— A senior administration official to Axios
War  constitution  prisons  sociology 
february 2018 by oripsolob
How To Stop School Shootings - YouTube
Posted on the New Trier Free Discussion FB group. Quote: "Common sense. Well said. Best thing I've heard on the topic."
constitution  Video 
february 2018 by oripsolob
Ways of Thinking...: Gun Safety and Mass School Shootings
Keep in mind that schools are still very safe places to be.  And, we are living at one of the safest times in American history.  Below are some graphs showing longitudinal levels of school violence from the National Center for Education Statistics.  So, take solace in the knowledge that schools are safer than ever.  I think this data lends itself to the conclusion that we do not need armed guards in schools.
sociology  education  constitution 
february 2018 by oripsolob
Conor Harrington | Outside
Irish painter of "The Blind Patriot - Stuck Inside a Statue, Look at You in Miami"

"My new mural in Miami exploring America’s relationship with its flag and partly inspired by the awful black-balling of @kaepernick7 "
art  constitution  history 
december 2017 by oripsolob
The Traffic Stop
On July 6, 2016, Philando Castile was pulled over by Officer Jeronimo Yanez for a broken brake light. 74 seconds later, Yanez fired seven shots. Winner of the TC/RHDF 2017 Best Documentary: Gold Award.

How did a routine traffic stop turn fatal in less than two minutes? We break down what happened that night, second by second.
radio  NPR  race  inequalities  constitution  ferguson 
november 2017 by oripsolob
Cruel and Unusual - Radiolab Presents: More Perfect - WNYC
America has long wrestled with this concept in the context of our strongest punishment, the death penalty. A majority of “we the people” (61 percent, to be exact) are in favor of having it, but inside the Supreme Court, opinions have evolved over time in surprising ways.

And outside of the court, the debate drove one woman in the UK to take on the U.S. death penalty system from Europe. It also caused states to resuscitate old methods used for executing prisoners on death row. And perhaps more than anything, it forced a conversation on what constitutes cruel and unusual punishment.

Deals with the notion of ABOLITIONISM
history  constitution  Corporation  inequalities 
november 2017 by oripsolob
What Explains U.S. Mass Shootings? International Comparisons Suggest an Answer - The New York Times
The USA has 270 million guns and has had 90 mass shooters from 1966 to 2012. Americans make up about 4.4 percent of the global population but own 42 percent of the world’s guns.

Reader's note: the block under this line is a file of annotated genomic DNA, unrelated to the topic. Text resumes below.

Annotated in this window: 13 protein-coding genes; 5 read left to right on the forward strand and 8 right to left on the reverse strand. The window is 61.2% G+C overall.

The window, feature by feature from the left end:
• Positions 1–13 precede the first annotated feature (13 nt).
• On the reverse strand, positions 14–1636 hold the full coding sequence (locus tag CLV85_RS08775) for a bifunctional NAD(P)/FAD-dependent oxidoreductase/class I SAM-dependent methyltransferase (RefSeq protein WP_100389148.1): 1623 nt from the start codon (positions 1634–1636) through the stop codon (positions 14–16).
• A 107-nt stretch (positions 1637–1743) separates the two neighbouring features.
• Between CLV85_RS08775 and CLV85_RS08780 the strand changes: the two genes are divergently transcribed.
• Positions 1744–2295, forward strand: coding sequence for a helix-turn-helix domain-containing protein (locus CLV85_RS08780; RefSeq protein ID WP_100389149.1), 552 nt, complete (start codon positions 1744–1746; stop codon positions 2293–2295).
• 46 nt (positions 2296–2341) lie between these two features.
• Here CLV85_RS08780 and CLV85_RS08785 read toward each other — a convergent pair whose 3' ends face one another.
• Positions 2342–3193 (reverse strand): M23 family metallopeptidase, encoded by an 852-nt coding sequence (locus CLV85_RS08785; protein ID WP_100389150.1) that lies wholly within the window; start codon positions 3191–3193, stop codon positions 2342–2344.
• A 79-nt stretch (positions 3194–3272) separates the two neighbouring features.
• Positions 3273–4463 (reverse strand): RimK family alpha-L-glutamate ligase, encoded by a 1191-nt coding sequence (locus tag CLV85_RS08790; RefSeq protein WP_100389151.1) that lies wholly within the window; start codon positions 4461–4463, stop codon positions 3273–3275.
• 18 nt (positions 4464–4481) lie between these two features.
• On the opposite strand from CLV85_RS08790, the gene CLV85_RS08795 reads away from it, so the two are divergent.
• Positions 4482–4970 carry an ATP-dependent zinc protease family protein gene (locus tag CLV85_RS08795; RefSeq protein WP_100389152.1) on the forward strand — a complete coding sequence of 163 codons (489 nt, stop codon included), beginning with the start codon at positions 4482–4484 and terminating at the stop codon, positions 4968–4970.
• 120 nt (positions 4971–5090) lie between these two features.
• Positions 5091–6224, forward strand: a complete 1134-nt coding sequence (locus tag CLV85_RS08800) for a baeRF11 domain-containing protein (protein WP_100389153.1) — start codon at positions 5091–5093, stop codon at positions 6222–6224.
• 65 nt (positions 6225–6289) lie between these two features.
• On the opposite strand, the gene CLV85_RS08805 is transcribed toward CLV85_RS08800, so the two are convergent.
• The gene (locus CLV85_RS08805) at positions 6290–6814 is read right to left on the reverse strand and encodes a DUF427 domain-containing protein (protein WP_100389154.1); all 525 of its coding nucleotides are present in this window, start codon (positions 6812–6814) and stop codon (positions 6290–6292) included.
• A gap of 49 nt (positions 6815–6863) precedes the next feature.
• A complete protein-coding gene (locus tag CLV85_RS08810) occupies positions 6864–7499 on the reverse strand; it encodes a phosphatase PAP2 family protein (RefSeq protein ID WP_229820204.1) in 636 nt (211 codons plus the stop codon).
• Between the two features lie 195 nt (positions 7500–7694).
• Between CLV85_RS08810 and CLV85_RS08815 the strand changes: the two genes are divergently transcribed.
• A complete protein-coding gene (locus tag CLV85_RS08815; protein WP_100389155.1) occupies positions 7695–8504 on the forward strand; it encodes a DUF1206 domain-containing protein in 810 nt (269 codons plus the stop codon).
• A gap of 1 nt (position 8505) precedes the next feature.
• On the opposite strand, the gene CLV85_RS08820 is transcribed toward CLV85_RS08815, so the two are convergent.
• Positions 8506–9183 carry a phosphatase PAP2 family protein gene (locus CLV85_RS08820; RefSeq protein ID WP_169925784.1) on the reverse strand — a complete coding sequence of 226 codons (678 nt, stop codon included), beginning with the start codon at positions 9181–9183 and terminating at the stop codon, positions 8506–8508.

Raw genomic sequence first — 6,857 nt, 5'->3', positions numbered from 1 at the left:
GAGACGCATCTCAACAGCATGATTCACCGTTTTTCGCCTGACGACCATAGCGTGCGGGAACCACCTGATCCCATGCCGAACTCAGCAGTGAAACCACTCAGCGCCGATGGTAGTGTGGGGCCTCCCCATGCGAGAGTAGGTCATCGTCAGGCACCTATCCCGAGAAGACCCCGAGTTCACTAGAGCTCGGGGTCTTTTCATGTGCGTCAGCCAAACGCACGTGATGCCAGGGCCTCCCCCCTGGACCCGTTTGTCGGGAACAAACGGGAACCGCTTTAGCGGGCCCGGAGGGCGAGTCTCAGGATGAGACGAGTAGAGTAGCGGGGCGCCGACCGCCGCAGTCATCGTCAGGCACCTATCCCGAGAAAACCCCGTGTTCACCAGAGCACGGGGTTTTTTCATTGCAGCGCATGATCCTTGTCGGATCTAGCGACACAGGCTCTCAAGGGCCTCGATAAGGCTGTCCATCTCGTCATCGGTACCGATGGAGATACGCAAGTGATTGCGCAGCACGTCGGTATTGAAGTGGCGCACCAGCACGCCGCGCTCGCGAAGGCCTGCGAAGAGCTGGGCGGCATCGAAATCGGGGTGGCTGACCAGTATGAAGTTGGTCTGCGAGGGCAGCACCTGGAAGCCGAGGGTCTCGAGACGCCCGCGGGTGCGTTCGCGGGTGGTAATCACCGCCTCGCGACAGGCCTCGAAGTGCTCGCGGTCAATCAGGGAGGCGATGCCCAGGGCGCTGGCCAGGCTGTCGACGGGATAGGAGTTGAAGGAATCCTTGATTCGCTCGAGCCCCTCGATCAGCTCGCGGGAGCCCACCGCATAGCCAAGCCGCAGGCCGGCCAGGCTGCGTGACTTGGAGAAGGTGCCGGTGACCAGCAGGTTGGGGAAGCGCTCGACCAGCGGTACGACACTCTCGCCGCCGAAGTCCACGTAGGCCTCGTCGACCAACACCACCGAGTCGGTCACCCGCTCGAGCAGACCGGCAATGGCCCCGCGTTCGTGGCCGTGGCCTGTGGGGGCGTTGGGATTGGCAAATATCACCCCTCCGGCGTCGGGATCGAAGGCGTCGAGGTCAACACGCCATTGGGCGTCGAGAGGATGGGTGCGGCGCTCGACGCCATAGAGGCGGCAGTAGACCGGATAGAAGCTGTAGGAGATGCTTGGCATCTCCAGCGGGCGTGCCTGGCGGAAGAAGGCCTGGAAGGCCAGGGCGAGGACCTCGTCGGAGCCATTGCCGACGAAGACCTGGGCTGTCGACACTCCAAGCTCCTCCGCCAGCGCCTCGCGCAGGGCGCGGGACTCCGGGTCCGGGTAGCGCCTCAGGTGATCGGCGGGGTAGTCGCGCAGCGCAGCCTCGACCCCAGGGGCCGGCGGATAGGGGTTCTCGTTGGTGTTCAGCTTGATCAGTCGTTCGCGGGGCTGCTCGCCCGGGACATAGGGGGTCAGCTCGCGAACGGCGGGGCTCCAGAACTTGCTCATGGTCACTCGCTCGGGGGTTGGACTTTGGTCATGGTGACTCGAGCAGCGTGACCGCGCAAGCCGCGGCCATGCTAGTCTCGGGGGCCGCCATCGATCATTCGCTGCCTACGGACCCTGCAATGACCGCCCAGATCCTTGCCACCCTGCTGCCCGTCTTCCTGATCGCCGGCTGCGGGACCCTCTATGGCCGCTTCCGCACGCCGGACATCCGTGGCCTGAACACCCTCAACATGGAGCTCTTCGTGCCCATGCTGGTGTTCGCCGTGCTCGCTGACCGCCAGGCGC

Adjusted for population, only Yemen has a higher rate of mass shootings among countries with more than 10 million people. Yemen has the world’s second-highest rate of gun ownership after the United States.

[C]ountries with high suicide rates tended to have low rates of mass shootings — the opposite of what you would expect if mental health problems correlated with mass shootings.

Americans sometimes see this as an expression of deeper problems with crime, a notion ingrained, in part, by a series of films portraying urban gang violence in the early 1990s. But the United States is not actually more prone to crime than other developed countries.

Any individual can snap or become entranced by a violent ideology. What is different is the likelihood that this will lead to mass murder.

[A]n American is about 300 times more likely to die by gun homicide or accident than a Japanese person.

The Difference Is Culture

The United States is one of only three countries, along with Mexico and Guatemala, that begin with the opposite assumption: that people have an inherent right to own guns.
sociology  design  constitution  Psychology  mythology  culture 
november 2017 by oripsolob
A silent protest parade in 1917 set the stage for civil rights marches | Miami Herald
"The only sounds were those of muffled drums, the shuffling of feet and the gentle sobs of some of the estimated 20,000 onlookers. The women and children wore all white. The men dressed in black.

On the afternoon of Saturday, July 28, 1917, nearly 10,000 African-Americans marched down Fifth Avenue, in silence, to protest racial violence and white supremacy in the United States.

New York City, and the nation, had never before witnessed such a remarkable scene.

The “Silent Protest Parade,” as it came to be known, was the first mass African-American demonstration of its kind and marked a watershed moment in the history of the civil rights movement."

Ultimate cause of the CRM

Prior to the “Silent Protest Parade,” mob violence and the lynching of African-Americans had grown even more gruesome. In Waco, a mob of 10,000 white Texans attended the May 15, 1916, lynching of a black farmer, Jesse Washington. One year later, on May 22, 1917, a black woodcutter, Ell Persons, died at the hands of over 5,000 vengeance-seeking whites in Memphis.

Even by these grisly standards, East St. Louis later that same summer was shocking. Simmering labor tensions between white and black workers exploded on the evening of July 2, 1917.

For 24 hours, white mobs indiscriminately stabbed, shot and lynched anyone with black skin. Men, women, children, the elderly, the disabled — no one was spared. Homes were torched and occupants shot down as they attempted to flee. The death toll likely ran as high as 200 people.
race  inequalities  history  Speech  constitution 
july 2017 by oripsolob
Alphawood Gallery
THEN THEY CAME FOR ME:
Incarceration of Japanese Americans during WWII and the Demise of Civil Liberties

Coming in June 29, 2017
art  history  constitution 
june 2017 by oripsolob
Gun Deaths In America | FiveThirtyEight
We tend to focus on terrorism and mass shootings, police officers killed in the line of duty, and police shootings of civilians.